• Another interesting but minor 'difficulty' change was adding a whole bunch of button icons everywhere in the menus. Like how the level up screen has Lakitu tell you how to move the cursor up and down or the bit in the intro where Toad is initially playable has a + Control Pad icon appear when you can take control of him.
    • On the other hand, the shop prices were way harsher in the Japanese version. Normal items cost between 10 and 100% more, and some pieces of gear cost literally THREE TIMES more than it did in North American and European versions of the game. One pair of pants in the international versions? 500 coins. Same item in the Japanese version? 1750 coins.
  • Metroid Fusion actually came out in Japan after its North American release, so Nintendo took the time to add selectable difficulty settings. There are three, Easy through Hard, and they work much like the ones in Zero Mission. Easy mode is of particular interest to speed runners because it eliminates many of the random factors that can cost time (for example, the second boss jumps a random number of times before exposing its weak point on Normal/the international versions. On Easy, it exposes its weak point on every jump.).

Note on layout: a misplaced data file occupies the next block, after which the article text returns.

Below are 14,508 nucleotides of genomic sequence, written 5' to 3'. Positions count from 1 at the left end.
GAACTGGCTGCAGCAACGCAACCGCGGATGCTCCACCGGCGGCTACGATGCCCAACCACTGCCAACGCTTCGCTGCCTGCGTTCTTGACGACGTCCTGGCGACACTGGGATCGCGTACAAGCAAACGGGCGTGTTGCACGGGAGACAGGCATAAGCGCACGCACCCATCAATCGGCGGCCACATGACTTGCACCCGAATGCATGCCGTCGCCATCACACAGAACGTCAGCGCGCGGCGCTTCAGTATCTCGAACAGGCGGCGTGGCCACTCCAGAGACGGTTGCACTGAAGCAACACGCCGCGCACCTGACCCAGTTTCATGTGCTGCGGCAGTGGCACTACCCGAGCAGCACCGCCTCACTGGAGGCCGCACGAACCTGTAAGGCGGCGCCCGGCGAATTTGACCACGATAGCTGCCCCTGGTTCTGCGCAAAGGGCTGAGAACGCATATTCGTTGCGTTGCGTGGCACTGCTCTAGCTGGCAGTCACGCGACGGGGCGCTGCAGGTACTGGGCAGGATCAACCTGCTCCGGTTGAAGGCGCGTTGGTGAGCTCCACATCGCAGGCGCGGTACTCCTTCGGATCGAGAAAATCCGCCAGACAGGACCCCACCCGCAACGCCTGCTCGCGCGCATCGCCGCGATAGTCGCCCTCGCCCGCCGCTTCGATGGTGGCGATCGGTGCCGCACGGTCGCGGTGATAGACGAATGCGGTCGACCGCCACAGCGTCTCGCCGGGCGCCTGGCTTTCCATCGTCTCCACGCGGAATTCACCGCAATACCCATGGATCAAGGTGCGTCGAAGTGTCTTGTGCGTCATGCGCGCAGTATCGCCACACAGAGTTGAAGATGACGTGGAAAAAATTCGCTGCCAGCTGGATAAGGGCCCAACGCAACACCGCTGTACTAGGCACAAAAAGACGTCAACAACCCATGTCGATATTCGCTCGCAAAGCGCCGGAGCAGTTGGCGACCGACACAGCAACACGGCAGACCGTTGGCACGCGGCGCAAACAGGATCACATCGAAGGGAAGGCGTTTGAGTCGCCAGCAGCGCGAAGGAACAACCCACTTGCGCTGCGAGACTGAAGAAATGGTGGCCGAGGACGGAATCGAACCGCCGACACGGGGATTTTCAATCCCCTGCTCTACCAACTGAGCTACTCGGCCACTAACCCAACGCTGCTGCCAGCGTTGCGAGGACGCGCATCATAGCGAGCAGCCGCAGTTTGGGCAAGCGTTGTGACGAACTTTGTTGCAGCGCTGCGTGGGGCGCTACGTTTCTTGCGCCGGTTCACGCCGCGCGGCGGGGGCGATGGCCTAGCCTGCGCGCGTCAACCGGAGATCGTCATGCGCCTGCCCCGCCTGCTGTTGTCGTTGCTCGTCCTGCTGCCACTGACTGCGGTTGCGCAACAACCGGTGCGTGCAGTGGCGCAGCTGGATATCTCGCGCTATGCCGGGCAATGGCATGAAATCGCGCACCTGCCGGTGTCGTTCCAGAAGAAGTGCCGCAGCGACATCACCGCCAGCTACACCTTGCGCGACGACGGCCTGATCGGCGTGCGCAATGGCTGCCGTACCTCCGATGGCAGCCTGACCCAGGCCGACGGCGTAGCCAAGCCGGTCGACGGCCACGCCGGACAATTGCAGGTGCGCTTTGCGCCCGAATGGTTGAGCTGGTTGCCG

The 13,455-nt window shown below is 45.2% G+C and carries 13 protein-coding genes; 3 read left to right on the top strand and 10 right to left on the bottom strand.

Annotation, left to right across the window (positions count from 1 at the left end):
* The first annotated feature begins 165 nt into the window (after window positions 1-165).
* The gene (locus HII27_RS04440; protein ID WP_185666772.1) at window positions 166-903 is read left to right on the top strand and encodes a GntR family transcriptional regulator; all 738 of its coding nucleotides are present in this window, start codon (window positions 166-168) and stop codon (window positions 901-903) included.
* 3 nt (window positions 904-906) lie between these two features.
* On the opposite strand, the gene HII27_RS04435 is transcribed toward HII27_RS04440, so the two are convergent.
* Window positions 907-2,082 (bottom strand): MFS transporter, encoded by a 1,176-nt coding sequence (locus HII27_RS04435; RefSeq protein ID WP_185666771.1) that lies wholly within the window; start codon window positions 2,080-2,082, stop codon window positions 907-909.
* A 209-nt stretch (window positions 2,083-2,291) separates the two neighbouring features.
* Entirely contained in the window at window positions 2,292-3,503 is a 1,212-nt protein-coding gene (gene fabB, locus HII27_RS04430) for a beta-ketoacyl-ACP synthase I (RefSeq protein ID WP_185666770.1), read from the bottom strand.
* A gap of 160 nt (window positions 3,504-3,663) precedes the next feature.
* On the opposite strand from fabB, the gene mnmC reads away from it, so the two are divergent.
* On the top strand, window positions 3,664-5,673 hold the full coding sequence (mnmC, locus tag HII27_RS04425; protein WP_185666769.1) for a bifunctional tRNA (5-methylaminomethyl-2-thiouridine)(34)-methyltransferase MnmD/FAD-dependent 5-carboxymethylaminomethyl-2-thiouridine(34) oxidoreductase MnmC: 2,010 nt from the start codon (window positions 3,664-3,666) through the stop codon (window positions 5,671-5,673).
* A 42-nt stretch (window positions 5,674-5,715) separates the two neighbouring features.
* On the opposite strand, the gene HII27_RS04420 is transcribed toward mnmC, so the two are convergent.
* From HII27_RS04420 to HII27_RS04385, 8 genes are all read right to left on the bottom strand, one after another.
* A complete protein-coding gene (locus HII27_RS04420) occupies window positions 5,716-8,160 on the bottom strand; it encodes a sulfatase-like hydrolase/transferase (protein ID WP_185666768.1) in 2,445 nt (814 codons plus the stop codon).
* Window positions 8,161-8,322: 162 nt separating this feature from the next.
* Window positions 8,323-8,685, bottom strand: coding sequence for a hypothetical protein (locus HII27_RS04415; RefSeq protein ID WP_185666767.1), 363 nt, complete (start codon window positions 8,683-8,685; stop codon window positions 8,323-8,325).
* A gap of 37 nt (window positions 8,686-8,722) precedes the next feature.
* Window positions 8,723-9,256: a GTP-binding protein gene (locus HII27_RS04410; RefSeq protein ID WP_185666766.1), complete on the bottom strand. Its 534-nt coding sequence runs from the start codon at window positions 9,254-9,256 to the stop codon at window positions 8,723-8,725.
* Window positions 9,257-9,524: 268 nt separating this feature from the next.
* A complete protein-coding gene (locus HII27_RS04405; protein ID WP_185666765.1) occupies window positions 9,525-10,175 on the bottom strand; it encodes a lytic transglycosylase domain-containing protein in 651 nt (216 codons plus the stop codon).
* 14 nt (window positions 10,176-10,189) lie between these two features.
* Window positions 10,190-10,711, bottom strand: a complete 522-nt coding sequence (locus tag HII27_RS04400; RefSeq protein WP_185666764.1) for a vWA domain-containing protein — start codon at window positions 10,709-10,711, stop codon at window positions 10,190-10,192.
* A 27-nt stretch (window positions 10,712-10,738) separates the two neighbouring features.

• Pocky & Rocky With Becky, originally released in Japanese as Kiki Kai Kai Advance, upgraded the characters from One Hit Point Wonders to Two Hit Point Wonders in the Japanese version. A password system was also added.
  • The two GBA Fire Emblem games (that weren't No Export for You) got tweaked to make them slightly easier in the international releases. Fire Emblem: The Blazing Blade nerfed the weapon effectiveness bonus from x3 to x2, weakened the Throne terrain (which most bosses stood on) and equipped a major Climax Boss with a normal magic sword instead of a life-draining one (though the chapter's hints still mention the "cursed, life-draining sword"). Fire Emblem: The Sacred Stones, already considered one of the easiest games in the series, was made even easier; weakening enemies overall (enemies in Hard Mode are around 3-4 levels lower than in the Japanese version) and having Recurring Bosses keep the same stats in all their appearances (their stats got slightly higher in the refights originally).

    Nintendo DS